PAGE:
Li Guanglin treats his pet dog, a Golden Retriever, to high-end food, snacks and toys, and takes it to a pet beauty shop for bathing and grooming, giving it the same care and attention he would lavish on a child.
“I have spent no less than 60,000 yuan (about 8,418 U.S. dollars) on looking after my pet over the past five years,” said Li, who is in his sixties and lives in north China’s Tianjin Municipality.
In China, more and more people, both young and old, have taken to caring for pets as a way of life.
“Every time I come home from work, my beloved pet cat crouches at the door waiting for me. The fatigue and worries will soon be swept away,” said Zhao Yang, a young woman working in Tianjin. The pet cat has given her companionship through lonely times.
According to a white paper on China’s pet business published by Chinese pet industry website pethadoop.com, there were more than 70.43 million urban pet owners (dogs and cats) in China in 2022, a year-on-year increase of 2.9 percent.
Data from consulting company Frost & Sullivan shows that the number of pets in China is expected to increase to 446 million by 2024.
William Chen, vice president of Nestle Purina PetCare, Zone Greater China, said the Chinese pet industry has been around for less than 30 years, but with the improvement in consumers’ living standards and changes in household consumption structures, China’s pet consumption market is developing vigorously.
According to research firm iiMedia Research, the industry scale of China’s pet economy hit 493.6 billion yuan in 2022, a year-on-year increase of 25.2 percent, while its market size is expected to reach 811.4 billion yuan by 2025.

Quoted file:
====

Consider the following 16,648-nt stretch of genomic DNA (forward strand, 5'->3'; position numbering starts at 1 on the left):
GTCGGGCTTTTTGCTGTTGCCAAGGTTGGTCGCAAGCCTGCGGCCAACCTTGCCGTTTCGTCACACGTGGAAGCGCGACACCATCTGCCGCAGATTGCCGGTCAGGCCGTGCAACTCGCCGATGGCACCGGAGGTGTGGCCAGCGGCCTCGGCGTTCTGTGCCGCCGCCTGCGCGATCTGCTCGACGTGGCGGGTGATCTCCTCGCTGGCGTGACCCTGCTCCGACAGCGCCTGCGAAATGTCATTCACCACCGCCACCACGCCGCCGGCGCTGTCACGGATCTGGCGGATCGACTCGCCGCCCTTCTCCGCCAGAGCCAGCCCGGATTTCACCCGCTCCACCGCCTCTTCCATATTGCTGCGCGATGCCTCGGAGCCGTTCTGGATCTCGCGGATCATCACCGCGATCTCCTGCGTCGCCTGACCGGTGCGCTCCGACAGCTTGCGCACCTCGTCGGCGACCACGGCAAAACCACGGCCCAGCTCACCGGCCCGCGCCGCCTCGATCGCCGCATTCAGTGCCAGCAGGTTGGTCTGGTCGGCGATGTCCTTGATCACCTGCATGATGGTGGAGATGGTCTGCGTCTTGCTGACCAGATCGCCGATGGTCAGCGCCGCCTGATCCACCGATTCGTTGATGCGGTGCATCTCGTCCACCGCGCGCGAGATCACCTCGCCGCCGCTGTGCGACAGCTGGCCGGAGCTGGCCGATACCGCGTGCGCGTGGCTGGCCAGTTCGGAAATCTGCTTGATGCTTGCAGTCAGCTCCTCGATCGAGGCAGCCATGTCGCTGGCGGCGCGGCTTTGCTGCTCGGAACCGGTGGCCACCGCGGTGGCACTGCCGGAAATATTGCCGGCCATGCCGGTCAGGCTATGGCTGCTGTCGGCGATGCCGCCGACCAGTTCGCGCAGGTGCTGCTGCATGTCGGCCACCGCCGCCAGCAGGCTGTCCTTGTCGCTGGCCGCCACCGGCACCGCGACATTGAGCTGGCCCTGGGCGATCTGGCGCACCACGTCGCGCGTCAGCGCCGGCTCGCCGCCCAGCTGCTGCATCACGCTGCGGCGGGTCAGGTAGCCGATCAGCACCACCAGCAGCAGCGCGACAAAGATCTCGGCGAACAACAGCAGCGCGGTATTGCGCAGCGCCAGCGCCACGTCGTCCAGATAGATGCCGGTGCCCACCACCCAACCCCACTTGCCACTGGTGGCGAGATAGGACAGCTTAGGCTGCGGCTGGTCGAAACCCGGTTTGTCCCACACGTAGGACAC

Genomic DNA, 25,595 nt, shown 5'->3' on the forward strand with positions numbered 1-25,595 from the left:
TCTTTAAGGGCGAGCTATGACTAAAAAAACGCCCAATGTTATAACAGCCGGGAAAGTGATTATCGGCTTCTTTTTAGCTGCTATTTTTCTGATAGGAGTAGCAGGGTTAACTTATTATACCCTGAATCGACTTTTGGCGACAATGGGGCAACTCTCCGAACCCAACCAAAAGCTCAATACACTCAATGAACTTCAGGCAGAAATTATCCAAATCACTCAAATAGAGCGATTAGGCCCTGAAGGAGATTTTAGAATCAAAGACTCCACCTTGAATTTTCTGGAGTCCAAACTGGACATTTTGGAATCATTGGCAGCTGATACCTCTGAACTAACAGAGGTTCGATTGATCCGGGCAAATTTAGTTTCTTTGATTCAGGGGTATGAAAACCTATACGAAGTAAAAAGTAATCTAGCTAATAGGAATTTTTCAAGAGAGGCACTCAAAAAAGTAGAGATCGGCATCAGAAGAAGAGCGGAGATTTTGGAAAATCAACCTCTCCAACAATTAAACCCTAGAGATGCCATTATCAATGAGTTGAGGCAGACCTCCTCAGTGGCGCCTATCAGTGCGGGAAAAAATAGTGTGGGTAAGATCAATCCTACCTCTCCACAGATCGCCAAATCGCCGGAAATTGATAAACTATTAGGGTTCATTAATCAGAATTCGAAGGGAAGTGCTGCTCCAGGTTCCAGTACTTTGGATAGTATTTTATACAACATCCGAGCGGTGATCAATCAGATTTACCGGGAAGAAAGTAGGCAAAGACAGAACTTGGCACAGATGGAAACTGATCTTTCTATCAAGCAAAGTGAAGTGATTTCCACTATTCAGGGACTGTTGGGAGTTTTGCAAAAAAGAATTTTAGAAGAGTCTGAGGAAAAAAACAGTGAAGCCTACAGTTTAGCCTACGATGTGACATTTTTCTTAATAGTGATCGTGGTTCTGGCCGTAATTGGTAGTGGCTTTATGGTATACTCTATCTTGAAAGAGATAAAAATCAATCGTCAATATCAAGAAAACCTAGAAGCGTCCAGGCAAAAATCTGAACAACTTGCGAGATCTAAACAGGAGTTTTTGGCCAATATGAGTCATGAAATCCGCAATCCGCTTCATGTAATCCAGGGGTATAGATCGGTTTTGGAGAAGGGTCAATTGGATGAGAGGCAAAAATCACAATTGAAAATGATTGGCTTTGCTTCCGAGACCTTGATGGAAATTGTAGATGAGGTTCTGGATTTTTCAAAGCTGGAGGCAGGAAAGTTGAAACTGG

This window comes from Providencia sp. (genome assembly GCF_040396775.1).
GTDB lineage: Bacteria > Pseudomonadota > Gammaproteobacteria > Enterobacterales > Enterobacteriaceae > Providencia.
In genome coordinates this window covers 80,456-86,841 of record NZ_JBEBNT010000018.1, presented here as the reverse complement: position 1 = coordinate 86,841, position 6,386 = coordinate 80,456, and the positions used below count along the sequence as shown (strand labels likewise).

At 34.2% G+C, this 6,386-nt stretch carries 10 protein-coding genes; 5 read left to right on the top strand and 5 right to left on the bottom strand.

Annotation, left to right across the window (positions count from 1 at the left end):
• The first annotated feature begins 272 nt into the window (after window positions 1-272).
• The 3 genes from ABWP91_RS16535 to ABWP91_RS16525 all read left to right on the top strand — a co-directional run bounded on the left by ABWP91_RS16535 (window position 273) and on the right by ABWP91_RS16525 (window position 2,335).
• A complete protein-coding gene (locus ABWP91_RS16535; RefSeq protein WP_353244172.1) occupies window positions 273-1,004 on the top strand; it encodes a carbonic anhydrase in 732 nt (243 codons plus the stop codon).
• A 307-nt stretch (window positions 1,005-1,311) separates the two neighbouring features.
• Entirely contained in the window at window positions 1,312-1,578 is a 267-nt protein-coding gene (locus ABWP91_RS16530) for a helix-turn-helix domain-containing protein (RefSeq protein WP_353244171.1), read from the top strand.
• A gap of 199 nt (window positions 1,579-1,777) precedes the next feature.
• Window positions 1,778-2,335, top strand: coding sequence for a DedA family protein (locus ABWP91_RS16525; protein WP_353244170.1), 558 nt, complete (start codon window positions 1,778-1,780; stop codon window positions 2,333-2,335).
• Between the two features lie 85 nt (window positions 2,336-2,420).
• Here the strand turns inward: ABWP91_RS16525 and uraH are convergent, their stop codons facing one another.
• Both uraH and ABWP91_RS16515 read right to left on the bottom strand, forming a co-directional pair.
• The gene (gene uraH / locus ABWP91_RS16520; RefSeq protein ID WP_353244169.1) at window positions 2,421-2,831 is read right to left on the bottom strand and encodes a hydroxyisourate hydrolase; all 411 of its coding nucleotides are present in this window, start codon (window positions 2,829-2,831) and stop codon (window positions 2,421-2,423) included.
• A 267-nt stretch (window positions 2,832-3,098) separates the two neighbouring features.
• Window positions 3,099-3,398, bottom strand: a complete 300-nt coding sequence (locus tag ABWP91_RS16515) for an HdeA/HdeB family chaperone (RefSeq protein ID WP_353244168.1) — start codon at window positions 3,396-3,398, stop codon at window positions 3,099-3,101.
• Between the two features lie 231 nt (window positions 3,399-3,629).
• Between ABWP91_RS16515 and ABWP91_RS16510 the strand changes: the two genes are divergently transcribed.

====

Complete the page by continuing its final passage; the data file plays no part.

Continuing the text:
Such a huge potential for growth in China’s pet economy has attracted many domestic and foreign companies to join in and make further investments.
Swiss food giant Nestle built a pet-food factory in China as early as 2007. In April 2023, it launched a new high-end wet canned pet food production line in Tianjin, which is Nestle’s fourth high-end wet pet food production line in the world and the first outside of Europe and the United States.
“The dry pet food production line, with higher production standards and processing techniques, has also been put into full operation. We have production capacity for many different pet product categories in China now,” Chen said.
Trying not to be outdone, a Tianjin-based pet food company called Yuanchuangpinzhi has established two automated production lines for pet food, including canned cat food, running at full capacity since September 2022.
“We mainly engage in the research and development, production and sales of pet food. Since its establishment in 2018, the company has achieved annual sales of over 100 million yuan,” said Wang Chen, co-founder of the company.
Not only has the sector of processing and marketing pet food developed rapidly, but other pet-related industries such as pet care, grooming, training and insurance, are also thriving.
Ringpai Pet Hospital, founded in 2012, has established nearly 600 pet clinics in 70 cities in China, receiving over three million pets annually.
“The pet healthcare industry is a rapidly growing market. We expect to surpass 1,000 pet clinics by 2025,” said Hu Wenqiang, rotating president of the hospital.
In recent years, China’s authorities have issued a series of management measures and regulatory policies for pet medical treatment, drugs and food to support the development of the pet industry.
According to data released by qcc.com, an enterprise credit inquiry system platform, China now has over 2.47 million pet-related enterprises, with nearly one million new related start-ups in 2022.
China’s pet industry is developing fast, and the related consumption shows enormous vitality, bringing huge potential for growth in the pet economy, said Xin Shengpeng, vice president of the Chinese Veterinary Medical Association.
However, the continuous expansion of the “pet economy” means that relevant regulatory policies are also needed to guide the industry’s healthy and sound development, Xin said.